England vs India 4th Test, Day 2 Review: Precious Pujara gives India a handy lead
Pujara's hundred, Moeen's fifty dictate terms on day 2.
Updated - Aug 31, 2018 11:23 pm
It was a day full of contrast, both the teams felt they were in control and then let it go failing to close in on crucial moments. Though just two days of cricket has been played in this Test match a lot has happened. India lost early wickets on day 2 but the partnership between Cheteshwar Pujara and Virat Kohli set them up for a lead. From there they were 195/8, went on to score 273 and managed a 27-run first innings lead.
The day started with Shikhar Dhawan and KL Rahul playing some really smooth looking shots. Thought the ball was swinging a lot it was a delight to the eyes. The English bowlers corrected their line, right away on the second morning after bowling a bit too far late on the first evening. Rahul who has had troubles with the ball coming into him was trapped in front once again.
Dhawan edged the away going delivery and Stuart Broad removed both the Indian openers. The duo once again had a start but couldn’t convert it. That’s when the two most confident batsmen were out in the middle. Skipper Virat Kohli got off the mark with a beautiful cover drive against Broad, just his way of announcing his arrival at the crease. With another boundary he got to 6000 runs in Test cricket. Pujara in his typical style took a while to get going. He had three runs from 32 balls to start with.
He played himself in, got a feel of the conditions as they were changing drastically. He batted cautiously, let the balls alone and was happy to let Kohli dominate the partnership. The two enjoyed batting in the middle part of the day when the ball seldom does something. Kohli was edging the ball, missing a few, Joe Root brought Keaton Jennings in as the other bowling option, he couldn’t or didn’t bowl Ben Stokes.
In the phase when the Indian captain didn’t look his focused self, he edged one from Sam Curran that was moving across him and Alastair Cook completed a good low catch. The partnership was finally broken on 92 and Virat scored 46.
Stokes who was struggling on the field was introduced after lunch and he was in business straight away. Ajinkya Rahane after two good knocks in the previous game fell to the big booming inswinger from Stokes on 11. He took a review, there was a no ball angle in it as well but the third umpire decided to give the bowler some advantage in a marginal call and it was three reds.
From the swing James Anderson & Co. got early on the ball was spinning in Moeen Ali’s hands. Rishabh Pant was batting with Pujara, two batsmen with contrasting styles. He tried his best to adapt to the longer format of the game, defended the ball, left it alone, didn’t score a run in the first 28 balls and when the 29th from Moeen hit him on the pads it was in front of the stumps.
The off-spinner who played for his county Worcestershire in the gap between the matches and scored a double ton was high on confidence. The rough created by Ishant Sharma’s footsteps gave him something to bowl at and it was turning. The Indian lower middle-order was clumsy, didn’t put in the effort to last at the crease. Hardik Pandya hit one straight to the short midwicket fielder palced there specifically for that job.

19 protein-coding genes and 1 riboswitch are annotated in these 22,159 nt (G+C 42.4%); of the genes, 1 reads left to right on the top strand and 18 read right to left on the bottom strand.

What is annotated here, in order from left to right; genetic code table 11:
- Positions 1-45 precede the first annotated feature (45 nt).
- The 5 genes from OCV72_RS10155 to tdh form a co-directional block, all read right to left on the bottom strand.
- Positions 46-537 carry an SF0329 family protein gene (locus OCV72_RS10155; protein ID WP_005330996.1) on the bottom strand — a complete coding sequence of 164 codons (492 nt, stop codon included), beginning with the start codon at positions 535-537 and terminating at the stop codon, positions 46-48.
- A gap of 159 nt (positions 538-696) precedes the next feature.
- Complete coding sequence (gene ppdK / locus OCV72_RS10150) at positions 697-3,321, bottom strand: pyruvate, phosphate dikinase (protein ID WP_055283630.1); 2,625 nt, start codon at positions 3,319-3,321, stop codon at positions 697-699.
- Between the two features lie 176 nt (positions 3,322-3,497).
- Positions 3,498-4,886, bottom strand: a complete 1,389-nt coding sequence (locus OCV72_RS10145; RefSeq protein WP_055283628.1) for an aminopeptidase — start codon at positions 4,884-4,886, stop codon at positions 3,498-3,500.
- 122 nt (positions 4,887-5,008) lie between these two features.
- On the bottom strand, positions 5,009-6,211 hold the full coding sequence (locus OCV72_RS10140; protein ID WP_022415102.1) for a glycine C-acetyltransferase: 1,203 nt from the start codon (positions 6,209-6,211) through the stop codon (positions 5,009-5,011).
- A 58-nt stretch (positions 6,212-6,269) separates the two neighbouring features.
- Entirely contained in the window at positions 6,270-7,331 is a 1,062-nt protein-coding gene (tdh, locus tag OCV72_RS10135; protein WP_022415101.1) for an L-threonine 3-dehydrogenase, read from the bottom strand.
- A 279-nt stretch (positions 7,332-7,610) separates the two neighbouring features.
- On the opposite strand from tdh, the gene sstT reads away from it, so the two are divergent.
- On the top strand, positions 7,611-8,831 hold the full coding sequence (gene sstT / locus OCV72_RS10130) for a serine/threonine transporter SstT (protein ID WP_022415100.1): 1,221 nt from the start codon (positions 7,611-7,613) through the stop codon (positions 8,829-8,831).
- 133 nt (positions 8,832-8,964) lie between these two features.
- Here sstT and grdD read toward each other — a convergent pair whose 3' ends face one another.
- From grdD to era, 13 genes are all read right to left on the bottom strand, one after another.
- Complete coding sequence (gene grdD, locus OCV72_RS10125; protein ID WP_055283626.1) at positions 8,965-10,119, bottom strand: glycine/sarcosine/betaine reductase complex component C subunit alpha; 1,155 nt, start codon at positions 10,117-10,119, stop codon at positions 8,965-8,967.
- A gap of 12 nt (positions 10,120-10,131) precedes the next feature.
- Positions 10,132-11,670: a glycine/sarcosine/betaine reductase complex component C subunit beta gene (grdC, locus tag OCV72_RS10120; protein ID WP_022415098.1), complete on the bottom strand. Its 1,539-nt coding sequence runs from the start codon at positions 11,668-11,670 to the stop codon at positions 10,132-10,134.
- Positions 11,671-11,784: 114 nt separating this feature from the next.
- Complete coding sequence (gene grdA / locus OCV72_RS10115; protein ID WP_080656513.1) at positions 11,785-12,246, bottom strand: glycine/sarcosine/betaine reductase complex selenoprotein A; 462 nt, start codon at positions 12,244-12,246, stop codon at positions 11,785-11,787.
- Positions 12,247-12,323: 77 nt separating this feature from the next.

Ravichandran Ashwin for some reason attempted a reverse sweep on 1 and deflected it back onto his stumps. Mohammed Shami who likes to swing the big bat had no clue where the first ball from Moeen was going and lost his off-stump. With that, the off-spinner completed a fifer. England were suddenly all over India. There was a freefall of wickets, they were 195/8 all this while Pujara was at the other end watching his partners walk back one after the other.
England changed the course of attack all of a sudden, were bowling it really short at Pujara, Anderson came around the wicket and was trying to bounce him out. It appeared as if they had just given up on dismissing the set batsman and were targetting the other end.
The lower order resurgence
Pujara meanwhile was closing in on a magnificent hundred, he finally found a partner who was willing to hang on in Ishant. Pujara trusted him with the last few balls of the over against Moeen and even for the whole of it against Rashid. Ishant played the sweep really well for a man that tall and gave their partnership some momentum. His 14 and their partnership of 32 runs for the 10th wicket brought India on the brink of wiping off the deficit. Jasprit Bumrah who is a typical No.11 batsman also showed a lot of application, he was willing to let his partner get to his well deserved hundred.
Pujara got there with a lofted hit over the bowler and it was a look of content on his face. He had proved himself, in England, brought up his 15th Test century, three matches after he was not considered worthy of a spot in the XI there he was standing with his helmet off and not just the entire dressing room but everyone at the Ageas Bowl were standing to applaud his stupendous effort.
It was a typical Pujara knock full of hard work, towards the end he played some lovely shots, almost in limited-overs fashion. Root opened up the field and it was just a matter of exploiting the gaps, he did that really well. He carried on and took India to a lead of 27 runs before Bumrah was dismissed as the last man ending their 46-run partnership. He walked unbeaten on 132 and ensured it was his team that had the nose ahead in the contest.
England had a few overs to survive in the last 15 minutes of the day. Kohli started with Ashwin as the ball was turning and both the left-handers struggle against anything going away. They sneaked in four overs but Jennings and Cook walked back unbeaten and the third day will now decide which team takes control of the match.
England: 246 all out (Sam Curran 78; Jasprit Bumrah 3/46)
India: 273 all out (Cheteshwar Pujara 132*; Moeen Ali 5/63)
England trail by 21 runs at stumps on Day 2